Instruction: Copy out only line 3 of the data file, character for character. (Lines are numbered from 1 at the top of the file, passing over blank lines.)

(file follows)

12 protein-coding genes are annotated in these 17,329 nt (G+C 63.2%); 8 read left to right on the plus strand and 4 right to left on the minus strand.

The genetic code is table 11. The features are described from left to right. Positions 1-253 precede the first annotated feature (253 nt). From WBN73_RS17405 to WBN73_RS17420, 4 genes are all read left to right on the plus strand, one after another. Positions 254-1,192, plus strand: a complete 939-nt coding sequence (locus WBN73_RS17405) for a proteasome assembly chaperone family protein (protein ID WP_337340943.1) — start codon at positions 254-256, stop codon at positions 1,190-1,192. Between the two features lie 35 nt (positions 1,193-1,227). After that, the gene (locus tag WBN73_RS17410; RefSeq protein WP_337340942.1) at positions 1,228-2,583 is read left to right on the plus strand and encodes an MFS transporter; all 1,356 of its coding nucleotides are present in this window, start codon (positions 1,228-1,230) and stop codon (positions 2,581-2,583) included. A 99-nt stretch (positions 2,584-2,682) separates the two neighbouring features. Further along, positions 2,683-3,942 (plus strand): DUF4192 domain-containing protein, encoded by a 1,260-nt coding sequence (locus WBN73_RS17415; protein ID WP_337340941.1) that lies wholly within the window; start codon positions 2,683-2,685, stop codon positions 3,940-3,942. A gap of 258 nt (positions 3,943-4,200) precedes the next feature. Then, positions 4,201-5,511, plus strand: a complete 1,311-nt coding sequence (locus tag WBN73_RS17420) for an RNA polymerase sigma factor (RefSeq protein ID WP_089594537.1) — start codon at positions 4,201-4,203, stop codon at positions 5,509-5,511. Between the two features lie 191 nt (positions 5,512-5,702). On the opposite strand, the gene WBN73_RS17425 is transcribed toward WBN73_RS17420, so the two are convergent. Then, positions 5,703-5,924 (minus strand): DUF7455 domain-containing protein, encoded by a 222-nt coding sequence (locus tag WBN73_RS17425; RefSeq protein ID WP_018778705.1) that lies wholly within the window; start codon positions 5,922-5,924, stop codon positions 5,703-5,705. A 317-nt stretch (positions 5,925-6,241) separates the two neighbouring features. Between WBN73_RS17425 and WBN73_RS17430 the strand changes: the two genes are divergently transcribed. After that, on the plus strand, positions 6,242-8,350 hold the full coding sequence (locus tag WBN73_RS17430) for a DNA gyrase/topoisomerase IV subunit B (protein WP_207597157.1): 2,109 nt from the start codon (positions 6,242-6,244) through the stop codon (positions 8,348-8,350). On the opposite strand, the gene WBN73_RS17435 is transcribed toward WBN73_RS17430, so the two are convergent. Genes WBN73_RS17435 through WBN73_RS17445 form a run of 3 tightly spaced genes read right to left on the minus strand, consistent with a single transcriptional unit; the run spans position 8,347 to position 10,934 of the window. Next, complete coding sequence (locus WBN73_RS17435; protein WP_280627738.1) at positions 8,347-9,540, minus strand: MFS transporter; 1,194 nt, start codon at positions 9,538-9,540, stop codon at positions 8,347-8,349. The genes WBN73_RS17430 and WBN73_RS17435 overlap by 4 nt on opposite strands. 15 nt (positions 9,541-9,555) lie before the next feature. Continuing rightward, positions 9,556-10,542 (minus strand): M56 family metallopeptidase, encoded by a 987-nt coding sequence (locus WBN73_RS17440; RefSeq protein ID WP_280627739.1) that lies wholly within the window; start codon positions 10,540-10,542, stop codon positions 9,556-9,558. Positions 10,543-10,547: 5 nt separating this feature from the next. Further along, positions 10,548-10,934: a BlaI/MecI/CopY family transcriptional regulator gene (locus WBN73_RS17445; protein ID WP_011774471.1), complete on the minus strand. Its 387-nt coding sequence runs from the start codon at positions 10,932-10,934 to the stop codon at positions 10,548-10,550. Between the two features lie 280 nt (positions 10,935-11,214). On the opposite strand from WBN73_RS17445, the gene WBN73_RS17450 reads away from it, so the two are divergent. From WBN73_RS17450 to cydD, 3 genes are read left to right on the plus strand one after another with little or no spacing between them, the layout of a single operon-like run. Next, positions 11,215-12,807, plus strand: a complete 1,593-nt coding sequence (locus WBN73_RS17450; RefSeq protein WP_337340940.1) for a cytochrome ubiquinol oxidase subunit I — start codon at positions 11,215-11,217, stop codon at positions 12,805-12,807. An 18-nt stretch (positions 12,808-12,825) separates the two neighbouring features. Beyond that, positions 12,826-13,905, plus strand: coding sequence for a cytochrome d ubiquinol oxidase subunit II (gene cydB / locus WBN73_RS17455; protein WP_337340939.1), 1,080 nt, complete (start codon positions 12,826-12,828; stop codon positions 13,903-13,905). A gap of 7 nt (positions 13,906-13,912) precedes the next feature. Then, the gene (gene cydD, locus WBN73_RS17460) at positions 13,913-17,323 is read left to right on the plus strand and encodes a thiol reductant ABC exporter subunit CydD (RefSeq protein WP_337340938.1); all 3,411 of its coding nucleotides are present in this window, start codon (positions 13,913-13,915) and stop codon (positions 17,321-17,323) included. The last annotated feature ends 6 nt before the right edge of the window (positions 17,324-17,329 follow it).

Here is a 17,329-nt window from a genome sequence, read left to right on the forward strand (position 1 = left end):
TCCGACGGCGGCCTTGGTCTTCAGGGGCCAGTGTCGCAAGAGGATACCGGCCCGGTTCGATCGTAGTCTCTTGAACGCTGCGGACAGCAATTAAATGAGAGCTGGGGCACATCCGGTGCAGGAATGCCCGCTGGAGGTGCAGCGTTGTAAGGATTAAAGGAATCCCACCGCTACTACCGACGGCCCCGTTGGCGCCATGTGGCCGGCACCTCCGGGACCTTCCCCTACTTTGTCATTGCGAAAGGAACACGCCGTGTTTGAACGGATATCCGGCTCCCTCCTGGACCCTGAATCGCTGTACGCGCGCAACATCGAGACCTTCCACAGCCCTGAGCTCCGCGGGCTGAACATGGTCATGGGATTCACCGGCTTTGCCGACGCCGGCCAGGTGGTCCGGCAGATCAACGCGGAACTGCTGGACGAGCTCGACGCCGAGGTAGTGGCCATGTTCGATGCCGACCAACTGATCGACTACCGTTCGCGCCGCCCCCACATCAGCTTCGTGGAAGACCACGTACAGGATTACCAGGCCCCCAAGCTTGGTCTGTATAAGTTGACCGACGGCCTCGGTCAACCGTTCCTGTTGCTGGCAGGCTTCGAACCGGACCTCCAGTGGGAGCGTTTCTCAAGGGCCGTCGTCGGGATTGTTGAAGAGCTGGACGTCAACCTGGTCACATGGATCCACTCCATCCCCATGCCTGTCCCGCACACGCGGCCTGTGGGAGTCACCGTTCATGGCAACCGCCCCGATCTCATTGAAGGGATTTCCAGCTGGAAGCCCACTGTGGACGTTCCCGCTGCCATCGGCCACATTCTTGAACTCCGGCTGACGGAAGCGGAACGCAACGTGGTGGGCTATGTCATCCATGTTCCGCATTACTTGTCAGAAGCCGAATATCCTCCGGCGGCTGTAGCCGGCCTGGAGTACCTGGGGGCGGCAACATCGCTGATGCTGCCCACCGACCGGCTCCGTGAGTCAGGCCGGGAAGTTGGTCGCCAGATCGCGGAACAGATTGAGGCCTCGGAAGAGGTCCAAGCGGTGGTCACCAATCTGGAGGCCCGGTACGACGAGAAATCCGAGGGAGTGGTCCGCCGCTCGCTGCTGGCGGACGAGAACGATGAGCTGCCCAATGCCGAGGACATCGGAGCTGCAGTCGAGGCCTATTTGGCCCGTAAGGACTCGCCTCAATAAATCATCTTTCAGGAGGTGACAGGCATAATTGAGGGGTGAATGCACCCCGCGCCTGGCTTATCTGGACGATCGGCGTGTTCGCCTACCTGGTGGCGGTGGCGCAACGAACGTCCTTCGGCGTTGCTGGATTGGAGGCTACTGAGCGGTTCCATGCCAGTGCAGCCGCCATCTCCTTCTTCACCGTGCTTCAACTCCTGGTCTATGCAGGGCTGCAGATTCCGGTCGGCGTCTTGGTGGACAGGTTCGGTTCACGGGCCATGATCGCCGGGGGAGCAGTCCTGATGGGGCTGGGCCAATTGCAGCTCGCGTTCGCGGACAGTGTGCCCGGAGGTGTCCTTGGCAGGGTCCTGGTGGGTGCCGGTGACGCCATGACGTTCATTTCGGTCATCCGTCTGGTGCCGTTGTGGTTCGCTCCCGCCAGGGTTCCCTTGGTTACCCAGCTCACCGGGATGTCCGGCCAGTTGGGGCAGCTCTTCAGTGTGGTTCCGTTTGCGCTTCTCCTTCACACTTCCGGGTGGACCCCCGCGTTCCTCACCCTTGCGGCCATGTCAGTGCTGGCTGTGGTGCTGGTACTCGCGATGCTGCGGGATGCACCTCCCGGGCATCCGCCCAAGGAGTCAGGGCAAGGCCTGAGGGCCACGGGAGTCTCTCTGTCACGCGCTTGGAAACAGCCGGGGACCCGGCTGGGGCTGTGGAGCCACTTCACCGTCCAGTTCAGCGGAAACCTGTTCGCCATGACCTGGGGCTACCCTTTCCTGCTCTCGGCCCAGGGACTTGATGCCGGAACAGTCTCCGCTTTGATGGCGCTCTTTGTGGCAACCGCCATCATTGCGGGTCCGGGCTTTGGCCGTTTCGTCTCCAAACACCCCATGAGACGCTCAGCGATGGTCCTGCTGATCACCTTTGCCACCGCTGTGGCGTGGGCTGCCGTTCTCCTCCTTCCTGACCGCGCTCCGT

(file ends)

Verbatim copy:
Here is a 17,329-nt window from a genome sequence, read left to right on the forward strand (position 1 = left end):